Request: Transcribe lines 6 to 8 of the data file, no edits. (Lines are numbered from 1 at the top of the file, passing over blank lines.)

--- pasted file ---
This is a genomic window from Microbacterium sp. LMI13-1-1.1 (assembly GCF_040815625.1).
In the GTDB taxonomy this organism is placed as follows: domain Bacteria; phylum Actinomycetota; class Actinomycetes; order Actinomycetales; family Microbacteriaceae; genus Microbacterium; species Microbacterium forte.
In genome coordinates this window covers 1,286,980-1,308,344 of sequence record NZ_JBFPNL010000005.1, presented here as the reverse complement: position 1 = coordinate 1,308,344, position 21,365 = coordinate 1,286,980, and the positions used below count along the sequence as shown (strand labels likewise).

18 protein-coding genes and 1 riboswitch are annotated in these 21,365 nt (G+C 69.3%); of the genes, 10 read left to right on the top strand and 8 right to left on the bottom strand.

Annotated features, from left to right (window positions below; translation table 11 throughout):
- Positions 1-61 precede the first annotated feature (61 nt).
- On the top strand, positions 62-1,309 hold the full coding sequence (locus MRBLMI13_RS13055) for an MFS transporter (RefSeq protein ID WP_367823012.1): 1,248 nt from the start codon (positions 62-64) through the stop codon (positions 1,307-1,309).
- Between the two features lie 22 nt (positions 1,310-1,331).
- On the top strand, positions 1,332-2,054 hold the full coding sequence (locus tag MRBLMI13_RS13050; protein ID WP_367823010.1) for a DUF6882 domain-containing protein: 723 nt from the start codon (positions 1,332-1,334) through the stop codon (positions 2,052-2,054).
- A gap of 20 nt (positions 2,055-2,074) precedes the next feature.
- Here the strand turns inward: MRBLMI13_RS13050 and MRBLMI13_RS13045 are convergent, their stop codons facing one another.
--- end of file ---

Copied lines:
- Positions 1-61 precede the first annotated feature (61 nt).
- On the top strand, positions 62-1,309 hold the full coding sequence (locus MRBLMI13_RS13055) for an MFS transporter (RefSeq protein ID WP_367823012.1): 1,248 nt from the start codon (positions 62-64) through the stop codon (positions 1,307-1,309).
- Between the two features lie 22 nt (positions 1,310-1,331).